But Torre went on to say: “I always wanted to end it on a positive message. I always thought of baseball as 162 [games]. It’s a game of life. You live it every day. And if you start getting too pumped up, it’s not going to last. You can’t maintain that.” So, as we agree with Mr. Torre about this comparison of life and baseball, it’s good to remember old Aesop’s fable and remember that while it’s fun to be the hyper rabbit, it’s the consistency and persistence of the turtle that ends up successful at the mission.

Go Yankees!

Game 92: NYY vs. MIN — Even a plague of moths can’t stop a Yankee win tonight

On this day in Yankee history in 1999, David Cone became the 3rd Yankee pitcher and 16th MLB player to throw a perfect game. Cone threw just 88 pitches to the visiting Montreal Expos’ lineup, striking out 10 of them. There was a 33-minute rain delay in the middle of the 3rd inning, but it didn’t seem to affect Cone’s momentum in the slightest. The Yankees went on to win the game 6-0. Cone’s catcher that day was current manager Joe Girardi. And the manager of the Yankees then, Joe Torre, was also celebrating his birthday. So, happy anniversary on the game and happy birthday, Mr. Torre!

For tonight’s game against the Twins, the Yankees called on Luis Cessa to start, but Cessa had a bit of trouble tonight. He threw 76 pitches into the 4th inning, gave up 4 hits, 4 walks, and 3 runs, striking out just 2 batters. Right in the 1st, he loaded up the bases with 2 walks and a hit-by-pitch and 2 outs, he walked another batter to get the Twins on the board early, but then got out of the jam with the first of his 2 strikeouts.

A 1-out solo home run in the 3rd doubled their score. And in the 4th, a 1-out double scored on a big triple. After 1 more out, the Yankees opted to go to their bullpen and call on Chasen Shreve. And once they opened that bullpen door, it was one of the best things they did for the team. Shreve closed out the 4th and got through the 5th scoreless, albeit a bit of a jam.

Warren’s beautiful 6th and 7th innings continued the momentum and set up the final two relievers — Betances who found some 8th inning drama but got out unscathed, and Chapman’s 16-pitch 9th inning for his 10th save of the season.

Now, that could be bad, but the Yankees were hitting quite a bit tonight — 13 total hits off the Twins’ pitching staff, 8 of those alone off the starter. The Yankees did all of their big damage in the middle of the game. In the 4th, Judge led-off with a single, moved to 2nd on Gregorius’ single, then to 3rd on a fielder’s choice, and scored on Chase Headley’s single to get the Yankees on the board. (Judge’s productive offense tonight clearly negates whatever silly “home run derby jinx” the online trolls seem bent on believing.)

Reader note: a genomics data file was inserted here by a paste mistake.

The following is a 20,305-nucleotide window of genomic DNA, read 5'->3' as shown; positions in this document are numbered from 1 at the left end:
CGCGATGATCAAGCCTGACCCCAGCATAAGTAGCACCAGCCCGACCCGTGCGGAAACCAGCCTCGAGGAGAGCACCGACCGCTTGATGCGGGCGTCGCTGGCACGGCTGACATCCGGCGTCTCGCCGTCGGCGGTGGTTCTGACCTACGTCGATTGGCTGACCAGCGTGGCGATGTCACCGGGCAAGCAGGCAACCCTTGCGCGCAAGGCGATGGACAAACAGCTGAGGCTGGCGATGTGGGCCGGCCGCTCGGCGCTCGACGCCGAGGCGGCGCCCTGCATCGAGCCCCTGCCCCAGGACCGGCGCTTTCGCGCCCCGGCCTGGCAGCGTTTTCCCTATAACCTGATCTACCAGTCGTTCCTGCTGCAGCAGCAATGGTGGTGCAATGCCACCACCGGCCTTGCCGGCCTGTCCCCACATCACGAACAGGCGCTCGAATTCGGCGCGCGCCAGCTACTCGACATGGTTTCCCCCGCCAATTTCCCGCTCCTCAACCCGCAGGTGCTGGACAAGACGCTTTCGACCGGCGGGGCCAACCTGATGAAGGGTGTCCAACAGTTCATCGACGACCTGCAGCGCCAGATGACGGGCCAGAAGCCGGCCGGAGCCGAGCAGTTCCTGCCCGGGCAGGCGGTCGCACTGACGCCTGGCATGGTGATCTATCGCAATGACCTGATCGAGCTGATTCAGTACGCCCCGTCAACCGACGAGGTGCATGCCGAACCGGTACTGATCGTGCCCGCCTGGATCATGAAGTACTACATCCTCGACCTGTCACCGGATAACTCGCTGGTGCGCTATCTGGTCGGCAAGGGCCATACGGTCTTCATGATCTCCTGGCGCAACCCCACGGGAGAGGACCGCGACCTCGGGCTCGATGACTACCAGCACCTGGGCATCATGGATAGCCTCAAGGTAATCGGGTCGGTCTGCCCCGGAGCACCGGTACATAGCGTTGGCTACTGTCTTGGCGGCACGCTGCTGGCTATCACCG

Still down in the 5th, the Yankees decided to grab the lead and not let go. Torreyes led-off with a single and ended up on 3rd after Gardner’s ground-rule double. Then Gary Sanchez (another victim of those online “derby jinx” trolls) hit a big double that scored both Torreyes and Gardner. That ended the Twins’ starter’s night. Aaron Judge’s single scored Sanchez, and then he scored as part of Didi Gregorius’ solid 1-out 2-run home run to ensure the Yankees’ lead and eventual victory tonight.

Final score: 6-3 Yankees.

Also, about the 6th inning of tonight’s game, Target Field was seemingly invaded by thousands of moths. It was almost like a Biblical plague, but with floating white, non-biting things, almost like big, thick snow flakes in appearance, in the air. I thought they were paper or debris on the field and in the air at first, but was later corrected when I could see their buzzing wings in close-up shots. Fortunately, it was nowhere near as bad as the infamous “midges game” back in 2007.

Roster moves: before the game, the Yankees optioned Bryan Mitchell back to AAA Scranton, recalling tonight’s starter Luis Cessa.

Injury updates: Greg Bird and Michael Pineda had their scheduled surgeries today to repair their injuries. Bird released a post-op statement, stating his intention to get back in the game as soon as he possibly can. Here’s hoping for their quick return to full health.

Go Yankees!

Game 73: TEX vs. NYY — Falling just short on Old Timers’ Day

Well, it was clear which game today Nature preferred. One was played under warm, sunny skies, the other with the looming threat of nearby storms that never really materialized. And it certainly was a sign of how both games turned out.